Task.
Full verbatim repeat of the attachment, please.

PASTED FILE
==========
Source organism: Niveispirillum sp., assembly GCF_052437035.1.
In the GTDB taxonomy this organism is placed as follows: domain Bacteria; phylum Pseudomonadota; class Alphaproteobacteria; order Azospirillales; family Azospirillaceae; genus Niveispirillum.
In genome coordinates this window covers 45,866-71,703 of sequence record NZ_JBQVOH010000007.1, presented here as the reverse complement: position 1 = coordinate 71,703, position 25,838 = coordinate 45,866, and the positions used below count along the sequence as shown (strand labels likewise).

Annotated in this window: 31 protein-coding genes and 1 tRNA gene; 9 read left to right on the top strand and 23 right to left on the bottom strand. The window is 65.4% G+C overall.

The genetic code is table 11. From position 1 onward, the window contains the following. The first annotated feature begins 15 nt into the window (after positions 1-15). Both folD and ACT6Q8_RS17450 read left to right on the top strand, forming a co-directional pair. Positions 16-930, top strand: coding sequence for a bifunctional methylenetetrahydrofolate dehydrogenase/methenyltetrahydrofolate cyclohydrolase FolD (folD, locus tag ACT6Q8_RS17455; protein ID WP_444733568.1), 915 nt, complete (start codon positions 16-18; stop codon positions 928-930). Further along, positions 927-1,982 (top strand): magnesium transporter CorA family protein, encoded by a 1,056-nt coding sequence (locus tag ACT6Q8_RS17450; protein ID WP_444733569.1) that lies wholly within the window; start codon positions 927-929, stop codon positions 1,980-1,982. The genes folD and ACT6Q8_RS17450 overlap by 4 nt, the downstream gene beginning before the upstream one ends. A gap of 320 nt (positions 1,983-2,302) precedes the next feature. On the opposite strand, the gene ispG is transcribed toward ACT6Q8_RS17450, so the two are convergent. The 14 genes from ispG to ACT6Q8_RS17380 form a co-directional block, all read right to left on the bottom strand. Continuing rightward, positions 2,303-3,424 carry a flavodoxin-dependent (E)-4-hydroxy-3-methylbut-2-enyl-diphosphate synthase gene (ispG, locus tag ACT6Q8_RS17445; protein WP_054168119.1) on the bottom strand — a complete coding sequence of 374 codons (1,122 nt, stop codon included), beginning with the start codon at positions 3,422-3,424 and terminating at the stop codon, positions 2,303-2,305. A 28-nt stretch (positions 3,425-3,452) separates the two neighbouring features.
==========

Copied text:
Source organism: Niveispirillum sp., assembly GCF_052437035.1.
In the GTDB taxonomy this organism is placed as follows: domain Bacteria; phylum Pseudomonadota; class Alphaproteobacteria; order Azospirillales; family Azospirillaceae; genus Niveispirillum.
In genome coordinates this window covers 45,866-71,703 of sequence record NZ_JBQVOH010000007.1, presented here as the reverse complement: position 1 = coordinate 71,703, position 25,838 = coordinate 45,866, and the positions used below count along the sequence as shown (strand labels likewise).

Annotated in this window: 31 protein-coding genes and 1 tRNA gene; 9 read left to right on the top strand and 23 right to left on the bottom strand. The window is 65.4% G+C overall.

The genetic code is table 11. From position 1 onward, the window contains the following. The first annotated feature begins 15 nt into the window (after positions 1-15). Both folD and ACT6Q8_RS17450 read left to right on the top strand, forming a co-directional pair. Positions 16-930, top strand: coding sequence for a bifunctional methylenetetrahydrofolate dehydrogenase/methenyltetrahydrofolate cyclohydrolase FolD (folD, locus tag ACT6Q8_RS17455; protein ID WP_444733568.1), 915 nt, complete (start codon positions 16-18; stop codon positions 928-930). Further along, positions 927-1,982 (top strand): magnesium transporter CorA family protein, encoded by a 1,056-nt coding sequence (locus tag ACT6Q8_RS17450; protein ID WP_444733569.1) that lies wholly within the window; start codon positions 927-929, stop codon positions 1,980-1,982. The genes folD and ACT6Q8_RS17450 overlap by 4 nt, the downstream gene beginning before the upstream one ends. A gap of 320 nt (positions 1,983-2,302) precedes the next feature. On the opposite strand, the gene ispG is transcribed toward ACT6Q8_RS17450, so the two are convergent. The 14 genes from ispG to ACT6Q8_RS17380 form a co-directional block, all read right to left on the bottom strand. Continuing rightward, positions 2,303-3,424 carry a flavodoxin-dependent (E)-4-hydroxy-3-methylbut-2-enyl-diphosphate synthase gene (ispG, locus tag ACT6Q8_RS17445; protein WP_054168119.1) on the bottom strand — a complete coding sequence of 374 codons (1,122 nt, stop codon included), beginning with the start codon at positions 3,422-3,424 and terminating at the stop codon, positions 2,303-2,305. A 28-nt stretch (positions 3,425-3,452) separates the two neighbouring features.